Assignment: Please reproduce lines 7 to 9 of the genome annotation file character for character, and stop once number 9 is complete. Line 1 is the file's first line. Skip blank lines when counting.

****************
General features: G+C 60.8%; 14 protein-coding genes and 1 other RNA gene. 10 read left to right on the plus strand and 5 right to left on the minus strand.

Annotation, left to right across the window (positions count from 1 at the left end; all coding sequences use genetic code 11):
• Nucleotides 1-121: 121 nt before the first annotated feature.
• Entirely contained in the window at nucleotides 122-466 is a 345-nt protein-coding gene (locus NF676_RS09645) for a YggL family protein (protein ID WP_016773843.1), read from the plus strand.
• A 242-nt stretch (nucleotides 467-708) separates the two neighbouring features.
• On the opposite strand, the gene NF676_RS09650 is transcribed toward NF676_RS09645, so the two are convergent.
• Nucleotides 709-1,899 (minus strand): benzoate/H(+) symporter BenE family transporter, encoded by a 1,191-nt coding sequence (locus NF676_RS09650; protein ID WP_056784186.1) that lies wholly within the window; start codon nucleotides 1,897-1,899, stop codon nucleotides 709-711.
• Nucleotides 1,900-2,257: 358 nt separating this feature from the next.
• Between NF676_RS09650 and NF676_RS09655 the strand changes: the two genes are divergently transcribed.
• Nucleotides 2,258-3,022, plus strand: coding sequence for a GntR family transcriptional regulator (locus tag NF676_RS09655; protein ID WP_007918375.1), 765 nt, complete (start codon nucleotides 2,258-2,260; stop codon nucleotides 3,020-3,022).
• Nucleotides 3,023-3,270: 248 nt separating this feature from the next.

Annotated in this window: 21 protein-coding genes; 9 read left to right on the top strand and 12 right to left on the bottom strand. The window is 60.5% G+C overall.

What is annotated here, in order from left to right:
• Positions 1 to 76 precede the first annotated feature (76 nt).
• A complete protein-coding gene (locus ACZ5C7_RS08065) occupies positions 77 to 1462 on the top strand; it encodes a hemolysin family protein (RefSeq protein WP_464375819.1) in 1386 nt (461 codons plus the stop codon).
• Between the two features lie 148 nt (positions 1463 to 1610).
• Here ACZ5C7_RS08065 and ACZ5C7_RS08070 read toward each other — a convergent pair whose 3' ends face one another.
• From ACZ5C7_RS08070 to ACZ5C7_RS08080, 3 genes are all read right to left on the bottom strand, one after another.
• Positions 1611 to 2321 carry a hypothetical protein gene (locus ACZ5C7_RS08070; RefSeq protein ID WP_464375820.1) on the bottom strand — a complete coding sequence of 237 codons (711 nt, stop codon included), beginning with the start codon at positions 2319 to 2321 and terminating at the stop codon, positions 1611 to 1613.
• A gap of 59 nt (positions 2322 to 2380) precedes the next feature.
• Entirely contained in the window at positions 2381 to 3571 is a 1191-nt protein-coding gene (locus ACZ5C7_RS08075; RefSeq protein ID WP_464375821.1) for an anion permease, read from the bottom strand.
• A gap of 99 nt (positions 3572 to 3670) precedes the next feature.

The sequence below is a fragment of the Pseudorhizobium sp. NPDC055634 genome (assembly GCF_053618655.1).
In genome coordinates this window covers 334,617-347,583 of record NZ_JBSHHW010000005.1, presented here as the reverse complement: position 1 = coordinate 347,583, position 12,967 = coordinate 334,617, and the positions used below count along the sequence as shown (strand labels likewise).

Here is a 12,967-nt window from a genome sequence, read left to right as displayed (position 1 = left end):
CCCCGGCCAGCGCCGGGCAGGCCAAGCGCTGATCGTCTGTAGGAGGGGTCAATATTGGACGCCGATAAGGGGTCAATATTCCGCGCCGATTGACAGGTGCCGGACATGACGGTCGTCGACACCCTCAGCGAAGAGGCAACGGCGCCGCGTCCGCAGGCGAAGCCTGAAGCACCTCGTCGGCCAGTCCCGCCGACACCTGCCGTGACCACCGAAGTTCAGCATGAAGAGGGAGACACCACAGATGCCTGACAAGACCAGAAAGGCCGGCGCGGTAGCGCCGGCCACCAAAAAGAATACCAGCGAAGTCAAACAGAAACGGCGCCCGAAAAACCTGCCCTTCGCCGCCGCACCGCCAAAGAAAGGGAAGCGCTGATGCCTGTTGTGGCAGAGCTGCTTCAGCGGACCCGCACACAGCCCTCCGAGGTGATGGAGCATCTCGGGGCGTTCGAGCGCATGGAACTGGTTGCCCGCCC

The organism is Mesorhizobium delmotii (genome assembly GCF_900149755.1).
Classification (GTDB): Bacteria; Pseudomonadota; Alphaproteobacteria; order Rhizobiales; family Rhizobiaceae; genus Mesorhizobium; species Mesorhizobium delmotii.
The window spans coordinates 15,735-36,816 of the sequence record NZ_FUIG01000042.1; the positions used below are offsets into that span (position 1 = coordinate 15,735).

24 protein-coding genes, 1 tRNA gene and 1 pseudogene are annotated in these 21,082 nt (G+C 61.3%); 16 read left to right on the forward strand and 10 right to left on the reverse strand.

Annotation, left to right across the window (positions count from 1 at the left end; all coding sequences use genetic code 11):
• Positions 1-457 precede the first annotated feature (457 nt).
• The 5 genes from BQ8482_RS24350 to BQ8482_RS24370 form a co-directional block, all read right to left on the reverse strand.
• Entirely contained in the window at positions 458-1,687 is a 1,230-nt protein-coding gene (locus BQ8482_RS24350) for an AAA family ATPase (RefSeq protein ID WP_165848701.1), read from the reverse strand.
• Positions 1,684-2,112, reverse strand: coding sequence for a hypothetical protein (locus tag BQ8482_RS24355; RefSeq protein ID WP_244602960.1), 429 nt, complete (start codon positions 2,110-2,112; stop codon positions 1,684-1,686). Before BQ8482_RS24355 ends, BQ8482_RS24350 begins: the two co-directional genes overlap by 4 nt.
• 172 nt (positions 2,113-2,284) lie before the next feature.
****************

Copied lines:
• Nucleotides 709-1,899 (minus strand): benzoate/H(+) symporter BenE family transporter, encoded by a 1,191-nt coding sequence (locus NF676_RS09650; protein ID WP_056784186.1) that lies wholly within the window; start codon nucleotides 1,897-1,899, stop codon nucleotides 709-711.
• Nucleotides 1,900-2,257: 358 nt separating this feature from the next.
• Between NF676_RS09650 and NF676_RS09655 the strand changes: the two genes are divergently transcribed.